The City of Winter Haven eliminated a spray field by improving the level of treatment at existing facilities.
In an effort to relocate freight traffic out of Orlando, Florida, CSX offered to purchase the City of Winter Haven’s 1,200 acre spray field for the development of an intermodal station. The city was interested in selling the property in order to gain the financial benefit of the sale price and to create economic development and additional tax revenue for the community. In order to eliminate the need for a spray field and discharge directly into the adjacent surface water, the level of treatment from the existing facilities had to be improved to meet strict effluent nutrient limits.
The city chose to use construction management at-risk (CMAR) for the 7.5 MGD, $16 million facility for two main reasons. First, as part of the purchase agreement, the property had to be available to CSX for construction of the intermodal station in a very short period of time. Second, to make the transaction financially worthwhile to the city, the city developed a strict construction cost that could not be exceeded. CMAR allowed the city to accelerate the project schedule by setting the guaranteed maximum price prior to completing design, expediting regulatory approval and permit acquisition, and releasing long-lead-time equipment early in the project.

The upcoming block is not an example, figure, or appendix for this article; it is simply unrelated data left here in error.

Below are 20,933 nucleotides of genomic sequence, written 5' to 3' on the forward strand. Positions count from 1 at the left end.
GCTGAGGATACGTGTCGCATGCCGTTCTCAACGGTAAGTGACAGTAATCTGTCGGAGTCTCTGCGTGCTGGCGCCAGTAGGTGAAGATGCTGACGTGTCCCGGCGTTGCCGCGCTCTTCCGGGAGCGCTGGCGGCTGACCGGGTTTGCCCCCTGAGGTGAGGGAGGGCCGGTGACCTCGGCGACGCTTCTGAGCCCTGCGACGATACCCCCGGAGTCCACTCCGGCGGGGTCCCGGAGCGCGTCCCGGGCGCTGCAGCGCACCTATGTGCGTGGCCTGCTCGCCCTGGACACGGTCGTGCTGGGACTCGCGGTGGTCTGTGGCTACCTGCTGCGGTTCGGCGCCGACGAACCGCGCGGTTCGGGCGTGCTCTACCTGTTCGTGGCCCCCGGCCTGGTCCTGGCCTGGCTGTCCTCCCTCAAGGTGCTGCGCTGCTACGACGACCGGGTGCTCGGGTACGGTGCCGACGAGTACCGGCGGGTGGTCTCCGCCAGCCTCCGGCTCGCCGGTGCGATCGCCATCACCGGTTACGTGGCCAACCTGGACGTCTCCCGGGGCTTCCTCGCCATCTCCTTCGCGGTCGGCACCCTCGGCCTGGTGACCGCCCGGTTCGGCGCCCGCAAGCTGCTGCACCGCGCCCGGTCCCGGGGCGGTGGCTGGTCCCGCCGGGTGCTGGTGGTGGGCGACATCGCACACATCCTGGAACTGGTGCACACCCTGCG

CMAR delivery with Haskell resulted in shorter schedule and value engineering studies leading to 1.9 million in savings
Although the city had very capable and experienced personnel, they had never delivered a project using an alternative delivery method. Their internal project management processes were designed for traditional design-bid-build delivery. The city chose Haskell as their CMAR firm. Haskell openly communicated and informed the client on CMAR delivery, which created trust and ensured a successful outcome. Haskell prepared milestone estimates and conducted value engineering studies to ensure the project construction costs were kept below the value used to determine the viability of the project. The value engineering studies led to $1.9 million in savings.
By using CMAR, the overall project schedule was shortened by six months, as compared to design-bid-build delivery, which fit into the strict timelines outlined in the purchase agreement. In addition, $300,000 of savings was returned to the city by Haskell at project completion.